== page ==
A Musical Story, developed by Glee-Cheese Studio and published by Digerati, takes the music/rhythm genre and puts a narrative spin on it – does it succeed? We played the PlayStation version of the game, which is also available for PC, all other major consoles and even mobile.
The music/rhythm genre really rose to prominence in the Guitar Hero/Rock Band era, and to this day most games in the genre still involve some kind of gameplay element where you press buttons and/or move to the beat of the music. The formula even ventured into VR, where Beat Saber remains one of the most popular titles. The recent release of The Artful Escape explored another side of music though – its ability to tie into storytelling mechanics, and narrative is key in A Musical Story as well.
Visually, this game has a 1970s road trip vibe, with an art style and character designs that resemble the period. The story is about Gabriel, who loves playing guitar even though he has a day job labeling cans in a factory. He constantly thinks about music, and during his downtime he jams with two friends in a band – who decide they should enter a competition and go on a road trip to follow that dream.
The story is comprised of twenty five chapters/levels, each of which plays out as a rhythm game in which you gradually add layers to a song through well timed button presses. You might start out with a simple riff, but you’ll gradually enrich the music before reaching its full potential, completing the level.
Unlike other games in the genre, you don’t get triggers that you need to hit coming at you, telling you when you to hit them. Instead, you have to listen out for audio cues and hit the right buttons at the right time – a bit like in the musically-infused levels of Rayman or in games like Beatbuddy. It’s actually a lot more immersive than the old Guitar Hero system, which you can play with the sound off if you wanted to.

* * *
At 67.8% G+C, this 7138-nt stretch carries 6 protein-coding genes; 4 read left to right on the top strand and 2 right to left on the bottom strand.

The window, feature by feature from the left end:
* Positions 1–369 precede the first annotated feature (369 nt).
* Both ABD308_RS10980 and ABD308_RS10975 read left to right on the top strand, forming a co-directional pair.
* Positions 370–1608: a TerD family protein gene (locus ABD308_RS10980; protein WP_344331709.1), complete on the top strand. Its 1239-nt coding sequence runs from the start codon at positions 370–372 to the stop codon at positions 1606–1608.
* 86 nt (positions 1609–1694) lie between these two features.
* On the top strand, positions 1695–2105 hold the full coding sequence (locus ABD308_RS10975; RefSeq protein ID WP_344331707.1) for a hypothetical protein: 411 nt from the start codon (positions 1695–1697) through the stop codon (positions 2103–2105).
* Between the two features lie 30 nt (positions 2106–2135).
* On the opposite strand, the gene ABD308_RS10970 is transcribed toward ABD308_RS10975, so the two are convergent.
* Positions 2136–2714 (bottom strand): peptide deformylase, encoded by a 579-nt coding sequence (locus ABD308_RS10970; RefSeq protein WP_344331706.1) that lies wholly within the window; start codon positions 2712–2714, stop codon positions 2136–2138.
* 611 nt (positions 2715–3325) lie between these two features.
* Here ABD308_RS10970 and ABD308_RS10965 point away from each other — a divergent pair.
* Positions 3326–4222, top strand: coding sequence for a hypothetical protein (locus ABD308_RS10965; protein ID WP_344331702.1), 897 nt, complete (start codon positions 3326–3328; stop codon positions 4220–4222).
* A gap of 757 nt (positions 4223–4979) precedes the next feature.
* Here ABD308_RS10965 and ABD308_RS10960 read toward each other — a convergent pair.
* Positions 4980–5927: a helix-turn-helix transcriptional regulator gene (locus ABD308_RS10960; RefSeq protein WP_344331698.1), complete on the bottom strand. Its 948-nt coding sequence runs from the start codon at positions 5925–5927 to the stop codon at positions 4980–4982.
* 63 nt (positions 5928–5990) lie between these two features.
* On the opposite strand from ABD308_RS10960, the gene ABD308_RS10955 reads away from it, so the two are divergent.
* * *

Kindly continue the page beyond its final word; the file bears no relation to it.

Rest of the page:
The soundtrack in A Musical Story doesn’t always lend itself too well to this style of play though, as it doesn’t have a range of all-time classics or instantly recognizable melodies or rhythms to it. With the psychedelic rock of the 70s as a recurring theme, it can be hard to develop and maintain a feel for when to hit the right button and get into a flow. An in-game help feature that helps you time your presses appears when you mess up one too many times, but ideally we wouldn’t need it. The reality, however is that you do, because this is a game with short songs where even a single missed note means that you failed.
But what it lacks in terms of gameplay mechanics, it makes up for with an interesting narrative and stellar presentation. The soundtrack and visuals complement each other very well, and tell a story all on their own. In that sense, it’s a bit like The Artful Escape, which was also a bit thin on the gameplay front but delivered its music-driven story with gusto. Here, the balance leans more towards the rhythm game contained in A Musical Story, but you’ll get more enjoyment out of the 70s vibe than from completing the game’s chapters.